The organization needs to determine what tools and technologies it will use to produce the needed information products.
Content and digital asset management systems.
A content management system (CMS) provides you with the ability to control text content with storage, versioning, support for reuse, and check-in/check-out features.
Digital asset management systems provide additional specialized functionality for graphics.
The choice of content model will affect which CMSs you evaluate
CMS requirements include technical factors (such as hosted versus installed systems)
usability, functionality, and price.
There are many options in this space.
Some systems provide both the authoring tool and content management capabilities.
Others provide only content management and must be integrated with separate authoring tools.
Publishing tools are generally separate from the CMS and authoring tool but can be integrated with both.
Not every organization has enough content to justify a CMS.
They may choose to use other options.
Such as: Source control systems: Although they are intended for managing software code
source control systems provide some useful file versioning capabilities for technical information.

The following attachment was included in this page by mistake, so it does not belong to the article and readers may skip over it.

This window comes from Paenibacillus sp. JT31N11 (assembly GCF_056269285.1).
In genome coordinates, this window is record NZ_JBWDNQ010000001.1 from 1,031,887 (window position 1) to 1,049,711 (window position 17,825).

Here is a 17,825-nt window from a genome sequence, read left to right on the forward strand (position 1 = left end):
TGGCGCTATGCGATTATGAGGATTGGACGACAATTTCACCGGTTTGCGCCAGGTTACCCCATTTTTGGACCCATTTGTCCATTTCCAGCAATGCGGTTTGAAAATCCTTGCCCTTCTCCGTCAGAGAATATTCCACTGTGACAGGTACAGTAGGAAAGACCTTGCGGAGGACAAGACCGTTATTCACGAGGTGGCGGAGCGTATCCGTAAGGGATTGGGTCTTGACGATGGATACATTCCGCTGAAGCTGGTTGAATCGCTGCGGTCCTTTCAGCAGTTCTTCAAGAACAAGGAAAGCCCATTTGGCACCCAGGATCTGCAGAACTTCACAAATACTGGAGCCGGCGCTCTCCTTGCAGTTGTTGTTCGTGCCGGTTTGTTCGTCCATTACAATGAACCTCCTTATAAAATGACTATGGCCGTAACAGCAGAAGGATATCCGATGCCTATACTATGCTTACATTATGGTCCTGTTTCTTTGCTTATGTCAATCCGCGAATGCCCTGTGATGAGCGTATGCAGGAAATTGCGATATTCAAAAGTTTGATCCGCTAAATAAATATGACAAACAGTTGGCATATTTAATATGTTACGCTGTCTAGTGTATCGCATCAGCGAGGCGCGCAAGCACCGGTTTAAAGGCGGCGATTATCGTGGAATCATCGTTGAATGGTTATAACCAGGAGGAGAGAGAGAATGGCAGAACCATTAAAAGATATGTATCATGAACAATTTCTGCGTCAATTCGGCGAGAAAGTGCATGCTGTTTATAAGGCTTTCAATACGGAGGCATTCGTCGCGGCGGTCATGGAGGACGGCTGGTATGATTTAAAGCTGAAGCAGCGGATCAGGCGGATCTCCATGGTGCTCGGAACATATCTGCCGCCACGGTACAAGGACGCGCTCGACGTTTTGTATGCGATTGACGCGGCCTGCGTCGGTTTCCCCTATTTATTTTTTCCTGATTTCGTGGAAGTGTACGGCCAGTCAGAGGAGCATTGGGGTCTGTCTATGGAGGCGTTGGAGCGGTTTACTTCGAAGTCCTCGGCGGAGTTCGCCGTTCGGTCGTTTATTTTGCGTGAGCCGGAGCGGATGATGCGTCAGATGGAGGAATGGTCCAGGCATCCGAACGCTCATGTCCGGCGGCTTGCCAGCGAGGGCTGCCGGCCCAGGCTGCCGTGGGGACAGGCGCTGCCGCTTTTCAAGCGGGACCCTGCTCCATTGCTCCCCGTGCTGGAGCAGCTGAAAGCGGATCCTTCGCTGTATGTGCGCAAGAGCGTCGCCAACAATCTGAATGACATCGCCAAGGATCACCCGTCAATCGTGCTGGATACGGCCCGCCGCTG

Document management systems: The distinction between a CMS and a DMS is that the content management system controls the components that make up a document (such as topics or reusable paragraphs).
A DMS controls a document (such as a PDF file)
Most technical content needs a system to manage components rather than a system to manage the final information products.
File system: Smaller groups can use network drives and other rudimentary sharing mechanisms to ensure that authors can collaborate on files.
These systems are always fragile and are not appropriate for organizations that are large, distributed, or subject to regulatory supervision.
If a CMS is implemented, .
The choice of authoring tools is constrained by what the CMS supports
Without a CMS, you return back to the list of required information products to determine which authoring tools can meet your requirements.
The top priority is to use an authoring tool that supports the required content model and output requirements.
The publishing tools generate the needed output from the source content.
In some cases, there is no distinction between the source format and the output format; for example, if you use a wiki, the wiki markup is rendered to the readers.
An XML-based workflow, however, has XML as the source format and then a transformation process to create HTML or other output formats.
Word processing and page layout tools create editable files, .
Which are then saved or exported to PDF
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